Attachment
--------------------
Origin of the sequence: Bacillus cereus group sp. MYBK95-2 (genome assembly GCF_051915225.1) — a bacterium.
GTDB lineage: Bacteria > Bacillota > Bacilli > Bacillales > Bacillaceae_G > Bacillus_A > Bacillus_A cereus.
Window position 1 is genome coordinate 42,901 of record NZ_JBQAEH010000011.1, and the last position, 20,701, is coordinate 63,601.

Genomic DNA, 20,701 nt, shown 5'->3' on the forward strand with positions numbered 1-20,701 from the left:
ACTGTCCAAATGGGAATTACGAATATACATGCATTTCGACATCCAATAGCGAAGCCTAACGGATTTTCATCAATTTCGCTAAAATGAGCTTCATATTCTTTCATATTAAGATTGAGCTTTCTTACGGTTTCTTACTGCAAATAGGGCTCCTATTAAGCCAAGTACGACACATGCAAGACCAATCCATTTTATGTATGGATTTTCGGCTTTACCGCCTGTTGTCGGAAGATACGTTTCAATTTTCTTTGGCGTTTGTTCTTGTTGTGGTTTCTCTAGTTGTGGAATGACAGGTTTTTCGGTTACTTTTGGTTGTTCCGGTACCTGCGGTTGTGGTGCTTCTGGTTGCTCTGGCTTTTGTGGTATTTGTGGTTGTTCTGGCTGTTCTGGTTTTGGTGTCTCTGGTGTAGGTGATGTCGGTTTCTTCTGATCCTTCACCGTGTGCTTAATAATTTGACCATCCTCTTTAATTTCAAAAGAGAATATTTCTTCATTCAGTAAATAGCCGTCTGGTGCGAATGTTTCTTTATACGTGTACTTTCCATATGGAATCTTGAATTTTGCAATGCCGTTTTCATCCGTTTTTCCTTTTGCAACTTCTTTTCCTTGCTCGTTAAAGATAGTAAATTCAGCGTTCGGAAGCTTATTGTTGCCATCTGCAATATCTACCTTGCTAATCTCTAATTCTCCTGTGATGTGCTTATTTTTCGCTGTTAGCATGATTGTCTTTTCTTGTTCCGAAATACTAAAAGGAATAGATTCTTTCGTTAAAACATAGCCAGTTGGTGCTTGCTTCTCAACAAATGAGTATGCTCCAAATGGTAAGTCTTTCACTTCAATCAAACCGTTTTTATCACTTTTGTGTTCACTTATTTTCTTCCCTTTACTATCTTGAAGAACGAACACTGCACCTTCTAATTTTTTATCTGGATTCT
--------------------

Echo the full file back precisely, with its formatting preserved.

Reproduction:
Origin of the sequence: Bacillus cereus group sp. MYBK95-2 (genome assembly GCF_051915225.1) — a bacterium.
GTDB lineage: Bacteria > Bacillota > Bacilli > Bacillales > Bacillaceae_G > Bacillus_A > Bacillus_A cereus.
Window position 1 is genome coordinate 42,901 of record NZ_JBQAEH010000011.1, and the last position, 20,701, is coordinate 63,601.

Genomic DNA, 20,701 nt, shown 5'->3' on the forward strand with positions numbered 1-20,701 from the left:
ACTGTCCAAATGGGAATTACGAATATACATGCATTTCGACATCCAATAGCGAAGCCTAACGGATTTTCATCAATTTCGCTAAAATGAGCTTCATATTCTTTCATATTAAGATTGAGCTTTCTTACGGTTTCTTACTGCAAATAGGGCTCCTATTAAGCCAAGTACGACACATGCAAGACCAATCCATTTTATGTATGGATTTTCGGCTTTACCGCCTGTTGTCGGAAGATACGTTTCAATTTTCTTTGGCGTTTGTTCTTGTTGTGGTTTCTCTAGTTGTGGAATGACAGGTTTTTCGGTTACTTTTGGTTGTTCCGGTACCTGCGGTTGTGGTGCTTCTGGTTGCTCTGGCTTTTGTGGTATTTGTGGTTGTTCTGGCTGTTCTGGTTTTGGTGTCTCTGGTGTAGGTGATGTCGGTTTCTTCTGATCCTTCACCGTGTGCTTAATAATTTGACCATCCTCTTTAATTTCAAAAGAGAATATTTCTTCATTCAGTAAATAGCCGTCTGGTGCGAATGTTTCTTTATACGTGTACTTTCCATATGGAATCTTGAATTTTGCAATGCCGTTTTCATCCGTTTTTCCTTTTGCAACTTCTTTTCCTTGCTCGTTAAAGATAGTAAATTCAGCGTTCGGAAGCTTATTGTTGCCATCTGCAATATCTACCTTGCTAATCTCTAATTCTCCTGTGATGTGCTTATTTTTCGCTGTTAGCATGATTGTCTTTTCTTGTTCCGAAATACTAAAAGGAATAGATTCTTTCGTTAAAACATAGCCAGTTGGTGCTTGCTTCTCAACAAATGAGTATGCTCCAAATGGTAAGTCTTTCACTTCAATCAAACCGTTTTTATCACTTTTGTGTTCACTTATTTTCTTCCCTTTACTATCTTGAAGAACGAACACTGCACCTTCTAATTTTTTATCTGGATTCT